a song of ice and fire - fake book covers (click for better resolution)


I made an Interactive Targaryen Family Tree!

  • Shows every Targaryen from Aegon the Conqueror to Daenerys Stormborn
  • Shows you which dragon each person rode
  • Has nicknames and maiden names
  • Includes details of the two wars that happened during the dynasty

Please like and reblog if you find it useful! :D

In his youth, Rhaegar Targaryen thought he might be Azor Ahai. At the time, Maester Aemon thought the same. If this is true, Robert Baratheon doomed all of Westeros when he killed Rhaegar.



A Mapped History of A Song of Ice and Fire by u/hotbrownDoubleDouble

mod note: While there are multiple typos in these images (“Roynar” should be Rhoynar, “Durrandon” should be Durrendon, “Gardiner” should be Gardener, and “the last native king” in the seventh image should be “the last Riverlands king”), this is nevertheless a very useful resource of pre-Conquest history.

Oh, I think Tywin knew about Shae. He probably figured out she was the same camp-follower that he expressly said “you will not bring that whore to court,” and that Tyrion defied him again and did bring that whore to court. As to precisely what happened here, that’s something I don’t really want to talk about because there’s still aspects of it I haven’t revealed that will be revealed in later books. But the role of Varys in all of this is also something to be considered.

ASOIAF’s additional stories


shortestthoughts asked:

What additional texts are there for the ASoIaF universe?

damon-come-back-to-me asked:

Aside from reading all 5 ASOIAF books, what other books have you read that are important to the current story?

…and there was that anon over on asongoftheories, too. Time for an update, I think.

The primary other stories in GRRM’s ASOIAF universe are the Tales of Dunk and Egg. This is a series of short stories set approximately 100 years before the events of the main books, featuring the adventures of the young would-be-knight Dunk (eventually Ser Duncan the Tall, Lord Commander of the Kingsguard) and his squire Egg (Prince Aegon Targaryen, eventually King Aegon V, The Unlikely). If you’ve read all five books, you may recall that Maester Aemon was the brother of a king — that’s him. The stories are important to current events for various reasons, including details about Targaryen rule, the Blackfyre Rebellion, and the mysterious Bloodraven (Bran’s three-eyed crow). Also, they’re a heck of a lot of fun, much less painful than regular ASOIAF. :)

Currently there are three stories in the series:

The anthologies are available in places other than Amazon, if you search for them (including less… legitimate copies of the stories, ahem), and you can also find them in many libraries. Also, if you can wait, there will be an illustrated collection of all three stories published some time in 2015, called A Knight of the Seven Kingdoms. (Note that book is already out in several foreign-language editions, but without illustrations.) GRRM has many other stories planned for the series, including one set in Winterfell and another in the Riverlands, but he’s put them on the backburner until he finishes TWOW.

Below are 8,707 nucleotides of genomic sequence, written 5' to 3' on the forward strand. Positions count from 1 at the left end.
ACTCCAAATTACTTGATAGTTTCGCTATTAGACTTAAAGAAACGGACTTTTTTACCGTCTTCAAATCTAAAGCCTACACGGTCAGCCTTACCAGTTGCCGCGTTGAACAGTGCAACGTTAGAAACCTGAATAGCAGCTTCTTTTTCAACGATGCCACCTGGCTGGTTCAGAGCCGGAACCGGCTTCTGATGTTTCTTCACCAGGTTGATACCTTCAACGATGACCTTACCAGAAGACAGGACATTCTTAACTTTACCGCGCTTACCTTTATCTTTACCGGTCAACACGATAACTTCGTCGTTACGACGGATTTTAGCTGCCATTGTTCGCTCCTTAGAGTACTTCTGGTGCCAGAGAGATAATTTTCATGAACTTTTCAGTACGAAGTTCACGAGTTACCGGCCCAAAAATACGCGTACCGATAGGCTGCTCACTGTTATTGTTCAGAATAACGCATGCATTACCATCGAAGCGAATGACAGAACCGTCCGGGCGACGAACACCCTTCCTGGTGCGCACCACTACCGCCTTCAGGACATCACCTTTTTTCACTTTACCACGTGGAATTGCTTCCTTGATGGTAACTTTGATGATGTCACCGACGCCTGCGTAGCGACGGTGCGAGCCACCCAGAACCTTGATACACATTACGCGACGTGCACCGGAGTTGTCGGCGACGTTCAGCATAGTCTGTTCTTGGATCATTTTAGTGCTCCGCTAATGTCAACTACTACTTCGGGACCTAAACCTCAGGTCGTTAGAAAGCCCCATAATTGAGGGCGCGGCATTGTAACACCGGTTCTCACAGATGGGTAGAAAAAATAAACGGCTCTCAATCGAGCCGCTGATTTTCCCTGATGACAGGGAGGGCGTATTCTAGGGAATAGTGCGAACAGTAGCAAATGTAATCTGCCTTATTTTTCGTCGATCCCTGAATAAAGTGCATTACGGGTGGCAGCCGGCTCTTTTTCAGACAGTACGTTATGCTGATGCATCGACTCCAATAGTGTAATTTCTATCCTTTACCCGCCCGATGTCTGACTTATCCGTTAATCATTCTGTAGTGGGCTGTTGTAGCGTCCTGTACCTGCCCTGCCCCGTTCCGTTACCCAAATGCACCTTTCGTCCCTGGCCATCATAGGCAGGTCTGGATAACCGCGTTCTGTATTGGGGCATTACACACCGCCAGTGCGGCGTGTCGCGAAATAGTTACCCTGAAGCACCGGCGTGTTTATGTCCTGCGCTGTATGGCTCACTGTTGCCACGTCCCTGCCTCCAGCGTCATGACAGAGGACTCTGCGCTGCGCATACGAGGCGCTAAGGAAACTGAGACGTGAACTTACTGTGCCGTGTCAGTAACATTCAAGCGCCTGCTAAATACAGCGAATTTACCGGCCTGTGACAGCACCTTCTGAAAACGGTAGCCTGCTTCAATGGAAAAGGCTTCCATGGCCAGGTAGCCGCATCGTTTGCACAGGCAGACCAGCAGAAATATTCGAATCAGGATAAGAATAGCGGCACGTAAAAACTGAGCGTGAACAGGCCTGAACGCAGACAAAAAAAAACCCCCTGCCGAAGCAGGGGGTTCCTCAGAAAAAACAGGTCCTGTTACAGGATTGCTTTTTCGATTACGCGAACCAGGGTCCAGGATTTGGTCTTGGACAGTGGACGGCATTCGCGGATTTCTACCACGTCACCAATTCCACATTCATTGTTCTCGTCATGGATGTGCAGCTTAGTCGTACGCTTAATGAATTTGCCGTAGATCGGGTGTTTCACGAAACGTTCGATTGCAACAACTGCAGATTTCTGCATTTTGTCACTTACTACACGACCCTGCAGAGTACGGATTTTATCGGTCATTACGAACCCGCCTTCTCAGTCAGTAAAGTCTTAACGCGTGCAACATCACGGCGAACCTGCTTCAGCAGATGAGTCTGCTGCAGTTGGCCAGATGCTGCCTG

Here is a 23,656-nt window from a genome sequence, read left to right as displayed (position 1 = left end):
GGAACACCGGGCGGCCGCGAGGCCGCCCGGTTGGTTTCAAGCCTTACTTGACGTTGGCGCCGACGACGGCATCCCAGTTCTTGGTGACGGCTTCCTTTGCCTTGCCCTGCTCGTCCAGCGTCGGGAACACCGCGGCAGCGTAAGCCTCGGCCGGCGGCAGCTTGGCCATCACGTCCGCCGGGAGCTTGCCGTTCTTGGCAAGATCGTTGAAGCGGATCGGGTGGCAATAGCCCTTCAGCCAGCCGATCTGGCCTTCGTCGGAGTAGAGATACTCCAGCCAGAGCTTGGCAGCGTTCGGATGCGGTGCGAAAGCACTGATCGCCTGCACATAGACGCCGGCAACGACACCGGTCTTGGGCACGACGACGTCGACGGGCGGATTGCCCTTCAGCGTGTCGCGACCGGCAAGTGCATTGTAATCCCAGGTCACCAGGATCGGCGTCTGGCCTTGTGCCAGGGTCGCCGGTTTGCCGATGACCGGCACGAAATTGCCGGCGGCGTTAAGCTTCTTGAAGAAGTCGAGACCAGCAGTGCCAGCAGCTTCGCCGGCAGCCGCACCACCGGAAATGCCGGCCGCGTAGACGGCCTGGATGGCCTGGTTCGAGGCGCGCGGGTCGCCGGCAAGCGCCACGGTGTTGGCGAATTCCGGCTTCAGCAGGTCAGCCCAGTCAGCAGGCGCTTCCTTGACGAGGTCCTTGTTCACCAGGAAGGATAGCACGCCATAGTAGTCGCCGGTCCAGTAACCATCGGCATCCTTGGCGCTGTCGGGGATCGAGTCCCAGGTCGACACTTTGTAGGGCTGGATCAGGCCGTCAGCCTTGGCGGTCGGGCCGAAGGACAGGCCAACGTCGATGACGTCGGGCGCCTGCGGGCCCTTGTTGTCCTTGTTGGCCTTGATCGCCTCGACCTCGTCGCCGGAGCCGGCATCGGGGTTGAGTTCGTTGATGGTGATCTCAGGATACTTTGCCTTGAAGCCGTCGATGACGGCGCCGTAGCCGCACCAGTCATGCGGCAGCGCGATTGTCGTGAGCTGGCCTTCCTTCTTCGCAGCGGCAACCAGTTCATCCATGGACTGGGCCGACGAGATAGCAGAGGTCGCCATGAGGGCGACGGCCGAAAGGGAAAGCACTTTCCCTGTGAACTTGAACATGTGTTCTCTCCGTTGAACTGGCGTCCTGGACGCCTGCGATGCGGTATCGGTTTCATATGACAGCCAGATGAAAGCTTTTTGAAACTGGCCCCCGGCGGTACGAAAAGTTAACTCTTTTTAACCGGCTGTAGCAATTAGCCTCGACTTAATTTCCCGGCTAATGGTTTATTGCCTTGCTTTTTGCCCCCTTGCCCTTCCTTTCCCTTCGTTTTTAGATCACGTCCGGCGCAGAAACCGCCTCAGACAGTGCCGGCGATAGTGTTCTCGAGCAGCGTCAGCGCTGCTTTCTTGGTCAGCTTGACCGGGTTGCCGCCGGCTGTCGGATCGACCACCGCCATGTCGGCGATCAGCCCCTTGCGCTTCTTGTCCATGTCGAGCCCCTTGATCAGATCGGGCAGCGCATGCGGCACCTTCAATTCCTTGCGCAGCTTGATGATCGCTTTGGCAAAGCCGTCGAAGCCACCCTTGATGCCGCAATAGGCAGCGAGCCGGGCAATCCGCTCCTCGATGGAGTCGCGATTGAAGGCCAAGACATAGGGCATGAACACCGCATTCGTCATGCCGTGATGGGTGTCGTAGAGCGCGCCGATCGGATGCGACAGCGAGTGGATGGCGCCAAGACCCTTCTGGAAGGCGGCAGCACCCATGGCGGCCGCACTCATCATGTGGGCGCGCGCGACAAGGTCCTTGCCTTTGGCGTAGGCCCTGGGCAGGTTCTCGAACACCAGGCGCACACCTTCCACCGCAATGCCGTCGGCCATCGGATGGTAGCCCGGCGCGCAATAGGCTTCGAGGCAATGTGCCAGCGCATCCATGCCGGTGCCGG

I also highly recommend the truly excellent graphic novel adaptations of the first two stories, published as The Hedge Knight and The Hedge Knight II: Sworn Sword. They were out of print for a while, and Amazon/ebay booksellers were charging an arm and a leg for them (300 dollars or more), but thankfully they were recently reprinted via Amazon’s Jet City Comics imprint as The Hedge Knight (Amazon / Kindle) and The Sworn Sword (Amazon / Kindle). “The Mystery Knight” will also be adapted by the same creative team, but a release date hasn’t been announced yet.

Besides the D&E stories, there are two short stories set further back in the history of Westeros, about 200 years ago, during and immediately prior to the civil war called The Dance of the Dragons. They started out as “historical texts” for GRRM’s upcoming tie-in books The World of Ice and Fire (and/or Fire and Blood)and so have a very dry style, less of a narrative and more of a history book. But they’re very interesting nevertheless, and give us more details about Targaryen rule, dragonriders, dragon warfare, and some fascinating historical characters. These stories are:

  • "The Princess and the Queen", in Dangerous Women (Amazon / Kindle)
  • "The Rogue Prince", in Rogues (Amazon / Kindle, out June 17)

There’s also one more story, which I haven’t read — GRRM’s children’s novel The Ice Dragon (Amazon / Kindle). It’s debatable whether it’s actually part of ASOIAF (it may be a tale told in Westeros rather than a true historical event), but I’m told it’s pretty interesting.

And furthermore, there’s the “map book”, The Lands of Ice and Fire (Amazon). This isn’t a text as such, but it is a beautiful collection of maps of the world of ASOIAF, including many places that we will probably never never visit in the books themselves — but also including a map tracking the paths of the story’s protagonists, and maps of cities like King’s Landing and Braavos.

And finally, there’s the “world book”, The World of Ice and Fire. As mentioned, this is an illustrated historical text, written from the perspective of a maester. It details the history of Westeros and the Free Cities, provides family trees for the Targaryens and Starks and possibly even the Lannisters, and all sorts of fascinating things. Though it’s not out yet (scheduled for October 28), you can preorder it now (Amazon / Kindle). I’m looking forward to it greatly.

One more thing… beyond all these books and stories, there’s a few more sources for the very dedicated ASOIAF researcher. ;) If you’re interested, I’ve already detailed them here.

Hope that helps!